Last year we noted the date but as there were no Mexican restaurants in Perugia we did not have the opportunity to eat tortilla chips or chimichangas or even an enchilada or two. The margaritas they made at the Punta di Vista (the bar just off Piazza Italia with the lovely view of San Domenico and San Pietro) were strong enough to curl your hair so I didn't have too many of those!

But, believe it or not, here in Marina di Ragusa, on the south east coast of Sicily, there is a Mexican restaurant! It’s called La Cantina Tex-Mex and I have wanted to try it for some time now but Bob was skeptical as to how good it might be. It does seem a strange concept. But with yesterday being Cinco de Mayo I talked him into at least going in to try a margarita. We ended up having the fajitas, a chicken enchilada and an order of tortilla chips. The way they prepared all of this was quite different from the way we are used to in the states but it was, nevertheless, quite good! The chips seemed almost home made with a spicy taste and served with three different dipping sauces - a mild tomato salsa, a spicy cheese sauce and a little mixture of spicy ground meat. Now you should know that I cannot eat anything that is too spicy and Bob has a delicate stomach so we try to stay away from anything overly hot. This was just the right amount for us. Which probably means that for all of you back in Phoenix, it was pretty mild stuff. But we enjoyed it very much. The enchilada had nice big chunks of white chicken meat. The fajitas were accompanied by some bean concoction, the hottest of what we were served, corn and another bean, with tender pieces of chicken. The tortillas were thick and crispy. The guacamole left something to be desired and we were told that it is difficult to get limes here in Sicily so that may have something to do with it. But otherwise the meal was delightful. The margarita was a bit too strong for me and I was feeling very giggly by the time the food arrived which might account for my positive opinion of the meal!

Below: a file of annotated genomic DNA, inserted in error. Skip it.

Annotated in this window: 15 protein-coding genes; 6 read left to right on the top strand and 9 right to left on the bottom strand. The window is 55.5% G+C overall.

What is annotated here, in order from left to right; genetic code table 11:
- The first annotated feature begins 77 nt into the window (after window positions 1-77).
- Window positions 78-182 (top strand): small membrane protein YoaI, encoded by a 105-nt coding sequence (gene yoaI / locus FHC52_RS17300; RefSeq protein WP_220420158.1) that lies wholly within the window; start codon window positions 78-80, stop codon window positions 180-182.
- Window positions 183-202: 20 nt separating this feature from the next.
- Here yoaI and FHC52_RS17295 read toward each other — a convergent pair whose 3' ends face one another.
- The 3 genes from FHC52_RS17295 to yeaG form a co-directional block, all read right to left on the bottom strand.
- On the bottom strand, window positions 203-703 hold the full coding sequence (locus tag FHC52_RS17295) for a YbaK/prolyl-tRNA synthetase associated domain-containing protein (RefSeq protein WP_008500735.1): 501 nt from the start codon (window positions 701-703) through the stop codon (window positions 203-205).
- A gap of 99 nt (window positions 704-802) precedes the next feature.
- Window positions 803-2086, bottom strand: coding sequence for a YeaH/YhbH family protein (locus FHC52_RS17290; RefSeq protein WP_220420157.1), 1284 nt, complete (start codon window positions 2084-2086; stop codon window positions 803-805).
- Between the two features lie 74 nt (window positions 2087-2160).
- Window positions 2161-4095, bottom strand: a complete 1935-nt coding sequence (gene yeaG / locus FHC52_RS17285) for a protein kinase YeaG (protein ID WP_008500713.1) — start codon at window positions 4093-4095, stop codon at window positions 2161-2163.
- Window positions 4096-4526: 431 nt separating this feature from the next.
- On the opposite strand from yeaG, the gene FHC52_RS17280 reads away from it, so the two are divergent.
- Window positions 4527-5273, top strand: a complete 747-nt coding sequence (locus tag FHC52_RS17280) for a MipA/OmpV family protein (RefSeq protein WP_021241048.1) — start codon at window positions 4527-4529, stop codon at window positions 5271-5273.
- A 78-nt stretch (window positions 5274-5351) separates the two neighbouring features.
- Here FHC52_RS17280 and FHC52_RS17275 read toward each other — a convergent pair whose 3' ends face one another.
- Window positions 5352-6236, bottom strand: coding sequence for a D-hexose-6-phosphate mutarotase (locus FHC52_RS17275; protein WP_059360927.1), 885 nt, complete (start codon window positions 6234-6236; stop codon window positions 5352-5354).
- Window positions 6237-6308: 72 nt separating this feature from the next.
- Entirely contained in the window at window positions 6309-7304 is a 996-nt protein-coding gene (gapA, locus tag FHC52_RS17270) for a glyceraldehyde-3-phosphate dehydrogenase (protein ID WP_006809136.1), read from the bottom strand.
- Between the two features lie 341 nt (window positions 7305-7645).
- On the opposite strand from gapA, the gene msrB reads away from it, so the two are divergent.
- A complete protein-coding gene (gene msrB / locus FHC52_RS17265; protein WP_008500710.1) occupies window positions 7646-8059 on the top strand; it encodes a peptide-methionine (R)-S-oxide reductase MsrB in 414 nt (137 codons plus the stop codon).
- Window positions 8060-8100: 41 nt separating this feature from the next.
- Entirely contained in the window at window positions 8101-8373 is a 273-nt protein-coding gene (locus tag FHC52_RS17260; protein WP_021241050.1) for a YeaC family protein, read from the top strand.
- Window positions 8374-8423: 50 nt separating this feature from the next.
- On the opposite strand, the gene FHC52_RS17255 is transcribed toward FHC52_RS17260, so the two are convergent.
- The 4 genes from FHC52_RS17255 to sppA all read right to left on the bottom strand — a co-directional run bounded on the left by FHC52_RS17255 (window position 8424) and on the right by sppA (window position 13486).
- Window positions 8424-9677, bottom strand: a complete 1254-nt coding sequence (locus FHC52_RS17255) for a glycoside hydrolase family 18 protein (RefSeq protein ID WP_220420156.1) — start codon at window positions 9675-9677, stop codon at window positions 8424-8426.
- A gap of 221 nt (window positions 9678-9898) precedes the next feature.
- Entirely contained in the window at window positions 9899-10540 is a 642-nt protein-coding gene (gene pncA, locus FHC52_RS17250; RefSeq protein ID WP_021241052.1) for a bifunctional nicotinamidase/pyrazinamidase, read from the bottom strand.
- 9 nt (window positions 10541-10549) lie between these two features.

The place was very empty when we arrived, after 8:30pm with just a few young people hanging out outside. We wondered how popular this might be with the Sicilians but we know how late these Italians eat dinner.* They seated us at a table near the rear of the restaurant where they had tables for two. Otherwise it looked like they had the place set for a party with long tables of 20 seats or more. The music they played was a mix of Jose Feliciano type Mexican guitar and Mexican rap and reggae - so some of it was very pleasant to listen to, some not so and all of it at the decibel level young people enjoy but us old folks tend to complain about! By the time we left the place was filled to capacity. The young guys who ran the place were adorable and full of energy and enthusiasm. It turned out the brother of one is married to a woman from Mexico so perhaps that is where they got the idea to open a Mexican restaurant.

All in all it was a fun evening and if I can talk Bob into it I might have to go back one more time before we leave Sicily. Maybe this time I can ask them to put a little more mix in the margarita and not so much tequila so I don't get so tipsy so fast! Besides, I'd like to see how they do the chimichangas. I must admit also, that while I love Italian food - it's what I grew up on - it was also nice to try something different for a change.

We spoke to my family yesterday. They are in Palermo. Jim and Evie leave for home tomorrow. Fred & Elaine and Andy & Marnie will be back here on Monday for a few more days. They're having a wonderful time and we look forward to having a little more time together.

The weather looks good. We had a little rain the other day and wind yesterday. But the sun is fully up now (I started writing about 6am) and I think I will go take a walk on the beach. We spent some time yesterday packing up our winter things and starting to get organized for the move. I cannot believe our time here is coming to an end. It will be very difficult to leave but we are excited at what the next adventure holds.